Companies and individuals must prove that anonymous postings on the Internet are defamatory before a court will order that the author be identified, a California judge ruled Monday.
Contra Costa County Superior Court Judge Judith Sanders ordered that Ampex Corp. must demonstrate that anonymous postings about the company and its executives were libelous before agreeing to require an Internet company to divulge the author's identity.
Ampex, a Redwood City developer of technology used for visual information such as television broadcasts, had asked the court to reveal the author's identity so a lawsuit could proceed.
Sanders rejected the request, and gave the company until Dec. 17 to present convincing evidence that the author, known as "John Doe" in court filings, wrote something legally defamatory before his identity could be revealed.
The ruling is the latest in a series of court cases nationwide to apply constitutional protections to anonymous speech on the Internet.
"The posts were pure expressions of opinion," said Jennifer Stisa Granick, director of Stanford University's law and technology clinic at the Center for Internet and Society, which represents Doe. "There was nothing in the complaint that was defamatory, and the judge recognized that."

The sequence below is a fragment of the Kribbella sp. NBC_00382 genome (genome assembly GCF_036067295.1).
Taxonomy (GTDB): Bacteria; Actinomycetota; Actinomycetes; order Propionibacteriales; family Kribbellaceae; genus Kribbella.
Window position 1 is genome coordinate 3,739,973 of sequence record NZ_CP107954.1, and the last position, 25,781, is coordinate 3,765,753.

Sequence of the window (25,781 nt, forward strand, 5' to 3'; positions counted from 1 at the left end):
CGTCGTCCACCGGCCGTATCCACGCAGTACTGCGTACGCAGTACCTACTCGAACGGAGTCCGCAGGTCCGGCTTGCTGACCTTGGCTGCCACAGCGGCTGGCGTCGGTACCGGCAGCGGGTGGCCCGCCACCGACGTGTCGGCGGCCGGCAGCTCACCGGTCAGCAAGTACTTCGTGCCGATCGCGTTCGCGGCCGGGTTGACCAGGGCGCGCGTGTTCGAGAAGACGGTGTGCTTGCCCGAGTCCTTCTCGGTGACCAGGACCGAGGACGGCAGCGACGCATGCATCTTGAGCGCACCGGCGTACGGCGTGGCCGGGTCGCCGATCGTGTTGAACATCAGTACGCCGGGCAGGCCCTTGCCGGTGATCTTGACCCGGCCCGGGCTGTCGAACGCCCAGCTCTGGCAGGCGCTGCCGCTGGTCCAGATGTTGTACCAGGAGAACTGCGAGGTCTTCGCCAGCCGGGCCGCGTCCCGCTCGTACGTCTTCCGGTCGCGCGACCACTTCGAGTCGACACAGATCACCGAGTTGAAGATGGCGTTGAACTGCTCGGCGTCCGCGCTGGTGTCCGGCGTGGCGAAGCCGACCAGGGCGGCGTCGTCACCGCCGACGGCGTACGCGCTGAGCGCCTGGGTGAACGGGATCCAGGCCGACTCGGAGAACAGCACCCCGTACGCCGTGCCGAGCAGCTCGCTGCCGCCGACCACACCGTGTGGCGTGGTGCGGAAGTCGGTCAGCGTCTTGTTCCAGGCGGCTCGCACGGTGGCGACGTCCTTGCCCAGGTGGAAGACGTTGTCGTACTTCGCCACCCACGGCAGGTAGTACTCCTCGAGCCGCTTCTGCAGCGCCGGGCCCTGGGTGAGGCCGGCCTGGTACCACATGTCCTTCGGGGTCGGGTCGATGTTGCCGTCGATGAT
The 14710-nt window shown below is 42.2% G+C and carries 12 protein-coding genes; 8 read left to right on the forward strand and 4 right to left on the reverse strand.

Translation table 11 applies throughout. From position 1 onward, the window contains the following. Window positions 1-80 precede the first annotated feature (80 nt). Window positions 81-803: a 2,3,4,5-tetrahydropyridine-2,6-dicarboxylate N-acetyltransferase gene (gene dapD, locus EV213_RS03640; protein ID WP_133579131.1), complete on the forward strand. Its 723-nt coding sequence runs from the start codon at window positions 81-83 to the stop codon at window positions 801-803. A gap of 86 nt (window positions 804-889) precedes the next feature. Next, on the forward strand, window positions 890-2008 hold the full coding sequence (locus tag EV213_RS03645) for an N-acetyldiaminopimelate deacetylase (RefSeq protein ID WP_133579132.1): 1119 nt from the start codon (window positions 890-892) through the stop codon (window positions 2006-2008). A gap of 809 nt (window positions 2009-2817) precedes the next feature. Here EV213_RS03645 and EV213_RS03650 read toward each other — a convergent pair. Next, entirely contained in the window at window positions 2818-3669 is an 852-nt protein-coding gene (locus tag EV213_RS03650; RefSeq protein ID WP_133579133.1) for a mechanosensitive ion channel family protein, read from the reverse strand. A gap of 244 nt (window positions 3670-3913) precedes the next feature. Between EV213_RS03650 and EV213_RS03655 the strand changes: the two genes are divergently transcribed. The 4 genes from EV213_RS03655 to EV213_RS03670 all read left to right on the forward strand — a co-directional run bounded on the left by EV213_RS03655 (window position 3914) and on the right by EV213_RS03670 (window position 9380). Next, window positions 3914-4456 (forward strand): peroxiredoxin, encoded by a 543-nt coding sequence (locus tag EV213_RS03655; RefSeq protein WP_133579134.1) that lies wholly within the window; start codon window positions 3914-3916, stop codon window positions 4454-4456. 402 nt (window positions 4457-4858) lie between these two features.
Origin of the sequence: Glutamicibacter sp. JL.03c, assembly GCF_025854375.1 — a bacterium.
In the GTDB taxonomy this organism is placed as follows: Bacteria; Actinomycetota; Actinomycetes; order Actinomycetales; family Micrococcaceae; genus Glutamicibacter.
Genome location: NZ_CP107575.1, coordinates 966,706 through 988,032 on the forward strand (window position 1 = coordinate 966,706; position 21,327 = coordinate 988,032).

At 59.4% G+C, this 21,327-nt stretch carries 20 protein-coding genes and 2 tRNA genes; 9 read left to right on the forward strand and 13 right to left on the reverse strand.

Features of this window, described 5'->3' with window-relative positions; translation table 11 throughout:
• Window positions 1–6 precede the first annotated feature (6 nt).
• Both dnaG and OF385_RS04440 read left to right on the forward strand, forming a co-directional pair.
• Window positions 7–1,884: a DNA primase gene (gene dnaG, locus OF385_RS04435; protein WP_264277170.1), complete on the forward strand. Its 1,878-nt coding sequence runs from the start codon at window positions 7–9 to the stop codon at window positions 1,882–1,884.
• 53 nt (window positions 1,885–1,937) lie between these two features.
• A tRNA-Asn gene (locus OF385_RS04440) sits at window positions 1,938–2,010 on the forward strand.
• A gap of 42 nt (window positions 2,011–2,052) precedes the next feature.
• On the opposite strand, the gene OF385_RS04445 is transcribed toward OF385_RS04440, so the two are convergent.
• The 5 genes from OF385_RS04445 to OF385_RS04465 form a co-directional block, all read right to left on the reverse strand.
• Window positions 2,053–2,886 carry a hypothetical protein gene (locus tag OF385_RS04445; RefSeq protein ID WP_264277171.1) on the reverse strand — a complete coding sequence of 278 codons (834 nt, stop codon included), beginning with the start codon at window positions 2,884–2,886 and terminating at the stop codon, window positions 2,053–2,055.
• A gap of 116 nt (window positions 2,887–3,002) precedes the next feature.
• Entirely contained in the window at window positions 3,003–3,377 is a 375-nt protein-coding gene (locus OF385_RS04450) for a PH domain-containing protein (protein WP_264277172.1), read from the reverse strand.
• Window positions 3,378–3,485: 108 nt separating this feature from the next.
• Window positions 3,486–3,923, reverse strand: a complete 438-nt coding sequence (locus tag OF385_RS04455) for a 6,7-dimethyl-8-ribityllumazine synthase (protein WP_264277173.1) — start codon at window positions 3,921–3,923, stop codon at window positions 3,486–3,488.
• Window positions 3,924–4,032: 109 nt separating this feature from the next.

Ampex did not return calls requesting comment.
While Internet users can conceal their identities from the public, computer logs and similar records often can reveal their names, provided that the Internet service providers or the company that hosts the message board cooperates with the inquiry.
The postings in question were made on an electronic bulletin board hosted by Yahoo Inc.
Ampex demanded that Yahoo produce the logs and Yahoo--following its policy--alerted Doe, who sought legal help from the Stanford clinic.
Free-speech advocates have been increasingly concerned about attempts by companies to get the courts to reveal the identities of anonymous online pamphleteers. Company lawyers typically claim that the shield of anonymity must be stripped before a lawsuit can proceed.
David L. Sobel, general counsel for the Electronic Privacy Information Center, said that often a company has no intention of taking someone to court.
Instead, the goal is to find who is saying things the company doesn't like to make other people more reluctant to say similar things, Sobel said. But decisions in a number of states, including New Jersey, Pennsylvania and Washington, generally have found that anonymous speech needs to be protected.